GIS:-In 2007, A Survey Revealed that there are Over 60,000 Mango-Bearing Trees in Saint Lucia.
A mango biodiversity project is underway in several OECS states.
The project is a highly participatory exercise which involves the planting of mango trees in areas prone to erosion.
In Saint Lucia, an estimated 6000 mango plants will be planted across the island. It has been realized that because of the deep root system of the mango tree, they are extremely effective in holding the soil together, thus preventing erosion and stabilizing the soil.
Nicole La Force-Haynes, Environmental Education Officer in the Department of Forestry said the project caters mainly to farmers.
“The majority of it is on private lands, so there is interface with the farmers, showing them how agro forestry could be to their benefit. Not only will it protect their soil so that their great grand- children will have soil to farm on, but they could reap economic benefits as well. The Forestry Department has been interacting with farmers and the plants are already being propagated in nurseries, so not long from now they will be planted.”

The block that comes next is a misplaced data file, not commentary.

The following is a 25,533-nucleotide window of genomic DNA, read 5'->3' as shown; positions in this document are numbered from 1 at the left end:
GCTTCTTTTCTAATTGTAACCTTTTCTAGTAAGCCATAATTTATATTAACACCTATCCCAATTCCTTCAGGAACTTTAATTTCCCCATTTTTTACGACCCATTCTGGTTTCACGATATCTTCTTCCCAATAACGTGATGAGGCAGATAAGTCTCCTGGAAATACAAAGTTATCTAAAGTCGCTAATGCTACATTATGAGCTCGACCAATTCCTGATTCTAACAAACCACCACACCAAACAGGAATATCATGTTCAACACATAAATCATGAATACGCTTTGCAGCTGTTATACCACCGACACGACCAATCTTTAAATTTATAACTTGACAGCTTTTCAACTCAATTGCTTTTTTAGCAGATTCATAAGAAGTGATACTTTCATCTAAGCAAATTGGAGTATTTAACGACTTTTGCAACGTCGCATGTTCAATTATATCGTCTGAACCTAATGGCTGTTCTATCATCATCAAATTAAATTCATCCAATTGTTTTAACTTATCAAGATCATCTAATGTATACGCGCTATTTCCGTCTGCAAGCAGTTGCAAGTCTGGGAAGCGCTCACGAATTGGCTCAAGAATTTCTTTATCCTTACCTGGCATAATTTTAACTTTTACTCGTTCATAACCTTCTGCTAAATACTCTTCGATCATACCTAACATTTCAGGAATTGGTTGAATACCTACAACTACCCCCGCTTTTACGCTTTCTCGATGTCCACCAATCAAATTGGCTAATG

Mrs Haynes said the mango biodiversity project will not focus on a specific type of mango but will see the planting of a wide variety of mango plants. She also spoke of the sustainable livelihood that can be derived from mangoes.
“One of the things we have planned is to have a series of workshops where farmers as well agro processors are invited to the workshops to show them how further value can be added to the mango. We know a lot can be done with the mango, like pickled mango, jelly, jam, juice, and we know that our unemployment is very high, so this is another avenue where young people can be empowered.”
The Ministry of Agriculture is working on niche markets to spur further employment.